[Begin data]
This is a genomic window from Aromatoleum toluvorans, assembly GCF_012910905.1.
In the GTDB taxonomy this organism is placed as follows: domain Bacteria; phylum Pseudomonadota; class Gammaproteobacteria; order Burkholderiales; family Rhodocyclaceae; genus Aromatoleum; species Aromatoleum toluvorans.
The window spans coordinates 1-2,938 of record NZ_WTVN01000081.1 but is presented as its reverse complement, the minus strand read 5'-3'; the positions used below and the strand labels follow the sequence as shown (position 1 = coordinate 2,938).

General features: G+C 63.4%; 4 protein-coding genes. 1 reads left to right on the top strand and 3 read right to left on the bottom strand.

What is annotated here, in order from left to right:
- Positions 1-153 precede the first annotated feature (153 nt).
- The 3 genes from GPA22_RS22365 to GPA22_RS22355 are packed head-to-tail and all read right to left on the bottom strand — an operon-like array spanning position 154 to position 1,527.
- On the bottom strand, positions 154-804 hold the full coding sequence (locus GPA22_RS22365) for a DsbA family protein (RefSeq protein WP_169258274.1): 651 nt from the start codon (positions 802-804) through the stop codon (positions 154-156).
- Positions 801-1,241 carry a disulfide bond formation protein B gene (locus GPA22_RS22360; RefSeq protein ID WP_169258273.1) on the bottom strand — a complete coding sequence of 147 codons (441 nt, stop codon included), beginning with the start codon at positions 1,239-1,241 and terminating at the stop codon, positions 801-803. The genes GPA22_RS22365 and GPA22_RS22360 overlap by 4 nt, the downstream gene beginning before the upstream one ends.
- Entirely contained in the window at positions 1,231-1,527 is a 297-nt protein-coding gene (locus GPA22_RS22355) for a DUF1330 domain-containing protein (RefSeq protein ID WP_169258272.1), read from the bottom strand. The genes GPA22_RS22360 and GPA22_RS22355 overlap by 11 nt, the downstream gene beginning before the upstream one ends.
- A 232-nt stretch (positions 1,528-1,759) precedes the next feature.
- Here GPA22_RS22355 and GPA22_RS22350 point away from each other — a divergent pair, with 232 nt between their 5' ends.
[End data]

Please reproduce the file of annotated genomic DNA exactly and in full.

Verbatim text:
This is a genomic window from Aromatoleum toluvorans, assembly GCF_012910905.1.
In the GTDB taxonomy this organism is placed as follows: domain Bacteria; phylum Pseudomonadota; class Gammaproteobacteria; order Burkholderiales; family Rhodocyclaceae; genus Aromatoleum; species Aromatoleum toluvorans.
The window spans coordinates 1-2,938 of record NZ_WTVN01000081.1 but is presented as its reverse complement, the minus strand read 5'-3'; the positions used below and the strand labels follow the sequence as shown (position 1 = coordinate 2,938).

General features: G+C 63.4%; 4 protein-coding genes. 1 reads left to right on the top strand and 3 read right to left on the bottom strand.

What is annotated here, in order from left to right:
- Positions 1-153 precede the first annotated feature (153 nt).
- The 3 genes from GPA22_RS22365 to GPA22_RS22355 are packed head-to-tail and all read right to left on the bottom strand — an operon-like array spanning position 154 to position 1,527.
- On the bottom strand, positions 154-804 hold the full coding sequence (locus GPA22_RS22365) for a DsbA family protein (RefSeq protein WP_169258274.1): 651 nt from the start codon (positions 802-804) through the stop codon (positions 154-156).
- Positions 801-1,241 carry a disulfide bond formation protein B gene (locus GPA22_RS22360; RefSeq protein ID WP_169258273.1) on the bottom strand — a complete coding sequence of 147 codons (441 nt, stop codon included), beginning with the start codon at positions 1,239-1,241 and terminating at the stop codon, positions 801-803. The genes GPA22_RS22365 and GPA22_RS22360 overlap by 4 nt, the downstream gene beginning before the upstream one ends.
- Entirely contained in the window at positions 1,231-1,527 is a 297-nt protein-coding gene (locus GPA22_RS22355) for a DUF1330 domain-containing protein (RefSeq protein ID WP_169258272.1), read from the bottom strand. The genes GPA22_RS22360 and GPA22_RS22355 overlap by 11 nt, the downstream gene beginning before the upstream one ends.
- A 232-nt stretch (positions 1,528-1,759) precedes the next feature.
- Here GPA22_RS22355 and GPA22_RS22350 point away from each other — a divergent pair, with 232 nt between their 5' ends.